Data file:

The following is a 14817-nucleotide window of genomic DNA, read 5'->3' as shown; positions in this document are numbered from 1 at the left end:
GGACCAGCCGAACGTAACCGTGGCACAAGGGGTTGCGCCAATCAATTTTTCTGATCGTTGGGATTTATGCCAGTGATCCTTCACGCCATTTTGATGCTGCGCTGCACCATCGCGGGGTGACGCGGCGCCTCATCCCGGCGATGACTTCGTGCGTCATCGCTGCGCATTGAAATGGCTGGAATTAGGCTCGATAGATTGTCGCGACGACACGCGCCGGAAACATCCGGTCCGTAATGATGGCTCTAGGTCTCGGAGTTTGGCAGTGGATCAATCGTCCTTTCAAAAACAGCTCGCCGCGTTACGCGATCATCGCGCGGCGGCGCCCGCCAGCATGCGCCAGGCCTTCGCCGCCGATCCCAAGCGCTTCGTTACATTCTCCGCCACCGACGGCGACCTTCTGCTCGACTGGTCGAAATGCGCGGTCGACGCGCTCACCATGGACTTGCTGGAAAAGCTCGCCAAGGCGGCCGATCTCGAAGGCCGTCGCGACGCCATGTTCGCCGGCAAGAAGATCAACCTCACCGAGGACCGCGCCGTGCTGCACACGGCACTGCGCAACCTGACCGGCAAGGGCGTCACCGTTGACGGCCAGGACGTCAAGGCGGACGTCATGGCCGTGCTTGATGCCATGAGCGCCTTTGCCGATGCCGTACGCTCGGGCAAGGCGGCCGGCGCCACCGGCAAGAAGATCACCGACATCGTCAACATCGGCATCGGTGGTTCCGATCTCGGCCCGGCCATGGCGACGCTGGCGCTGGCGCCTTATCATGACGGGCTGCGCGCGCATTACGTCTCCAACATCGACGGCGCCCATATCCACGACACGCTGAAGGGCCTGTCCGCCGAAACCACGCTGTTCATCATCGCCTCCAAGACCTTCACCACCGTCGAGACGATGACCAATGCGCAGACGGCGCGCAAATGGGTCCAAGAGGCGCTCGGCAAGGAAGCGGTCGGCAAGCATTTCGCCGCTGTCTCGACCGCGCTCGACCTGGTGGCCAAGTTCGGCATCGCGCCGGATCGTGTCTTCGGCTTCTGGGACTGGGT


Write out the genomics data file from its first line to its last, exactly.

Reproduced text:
The following is a 14817-nucleotide window of genomic DNA, read 5'->3' as shown; positions in this document are numbered from 1 at the left end:
GGACCAGCCGAACGTAACCGTGGCACAAGGGGTTGCGCCAATCAATTTTTCTGATCGTTGGGATTTATGCCAGTGATCCTTCACGCCATTTTGATGCTGCGCTGCACCATCGCGGGGTGACGCGGCGCCTCATCCCGGCGATGACTTCGTGCGTCATCGCTGCGCATTGAAATGGCTGGAATTAGGCTCGATAGATTGTCGCGACGACACGCGCCGGAAACATCCGGTCCGTAATGATGGCTCTAGGTCTCGGAGTTTGGCAGTGGATCAATCGTCCTTTCAAAAACAGCTCGCCGCGTTACGCGATCATCGCGCGGCGGCGCCCGCCAGCATGCGCCAGGCCTTCGCCGCCGATCCCAAGCGCTTCGTTACATTCTCCGCCACCGACGGCGACCTTCTGCTCGACTGGTCGAAATGCGCGGTCGACGCGCTCACCATGGACTTGCTGGAAAAGCTCGCCAAGGCGGCCGATCTCGAAGGCCGTCGCGACGCCATGTTCGCCGGCAAGAAGATCAACCTCACCGAGGACCGCGCCGTGCTGCACACGGCACTGCGCAACCTGACCGGCAAGGGCGTCACCGTTGACGGCCAGGACGTCAAGGCGGACGTCATGGCCGTGCTTGATGCCATGAGCGCCTTTGCCGATGCCGTACGCTCGGGCAAGGCGGCCGGCGCCACCGGCAAGAAGATCACCGACATCGTCAACATCGGCATCGGTGGTTCCGATCTCGGCCCGGCCATGGCGACGCTGGCGCTGGCGCCTTATCATGACGGGCTGCGCGCGCATTACGTCTCCAACATCGACGGCGCCCATATCCACGACACGCTGAAGGGCCTGTCCGCCGAAACCACGCTGTTCATCATCGCCTCCAAGACCTTCACCACCGTCGAGACGATGACCAATGCGCAGACGGCGCGCAAATGGGTCCAAGAGGCGCTCGGCAAGGAAGCGGTCGGCAAGCATTTCGCCGCTGTCTCGACCGCGCTCGACCTGGTGGCCAAGTTCGGCATCGCGCCGGATCGTGTCTTCGGCTTCTGGGACTGGGT